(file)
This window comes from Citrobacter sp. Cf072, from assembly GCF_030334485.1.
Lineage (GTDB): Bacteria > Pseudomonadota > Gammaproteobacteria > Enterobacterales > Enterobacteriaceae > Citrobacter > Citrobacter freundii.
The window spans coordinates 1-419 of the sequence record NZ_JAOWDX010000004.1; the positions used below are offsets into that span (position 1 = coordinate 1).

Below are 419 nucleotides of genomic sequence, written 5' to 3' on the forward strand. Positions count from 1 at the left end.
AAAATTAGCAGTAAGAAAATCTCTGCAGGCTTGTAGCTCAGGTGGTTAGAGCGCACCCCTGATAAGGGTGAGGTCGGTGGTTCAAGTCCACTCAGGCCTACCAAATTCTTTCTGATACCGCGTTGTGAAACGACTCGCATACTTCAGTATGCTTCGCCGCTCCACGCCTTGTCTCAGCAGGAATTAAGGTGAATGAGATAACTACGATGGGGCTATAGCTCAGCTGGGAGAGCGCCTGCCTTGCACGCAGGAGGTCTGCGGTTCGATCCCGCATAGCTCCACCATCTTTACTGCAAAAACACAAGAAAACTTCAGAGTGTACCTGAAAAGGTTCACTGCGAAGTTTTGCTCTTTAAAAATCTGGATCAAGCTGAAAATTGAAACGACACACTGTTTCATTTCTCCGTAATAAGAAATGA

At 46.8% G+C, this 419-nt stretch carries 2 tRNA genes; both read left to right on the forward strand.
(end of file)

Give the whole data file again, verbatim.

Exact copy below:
This window comes from Citrobacter sp. Cf072, from assembly GCF_030334485.1.
Lineage (GTDB): Bacteria > Pseudomonadota > Gammaproteobacteria > Enterobacterales > Enterobacteriaceae > Citrobacter > Citrobacter freundii.
The window spans coordinates 1-419 of the sequence record NZ_JAOWDX010000004.1; the positions used below are offsets into that span (position 1 = coordinate 1).

Below are 419 nucleotides of genomic sequence, written 5' to 3' on the forward strand. Positions count from 1 at the left end.
AAAATTAGCAGTAAGAAAATCTCTGCAGGCTTGTAGCTCAGGTGGTTAGAGCGCACCCCTGATAAGGGTGAGGTCGGTGGTTCAAGTCCACTCAGGCCTACCAAATTCTTTCTGATACCGCGTTGTGAAACGACTCGCATACTTCAGTATGCTTCGCCGCTCCACGCCTTGTCTCAGCAGGAATTAAGGTGAATGAGATAACTACGATGGGGCTATAGCTCAGCTGGGAGAGCGCCTGCCTTGCACGCAGGAGGTCTGCGGTTCGATCCCGCATAGCTCCACCATCTTTACTGCAAAAACACAAGAAAACTTCAGAGTGTACCTGAAAAGGTTCACTGCGAAGTTTTGCTCTTTAAAAATCTGGATCAAGCTGAAAATTGAAACGACACACTGTTTCATTTCTCCGTAATAAGAAATGA

At 46.8% G+C, this 419-nt stretch carries 2 tRNA genes; both read left to right on the forward strand.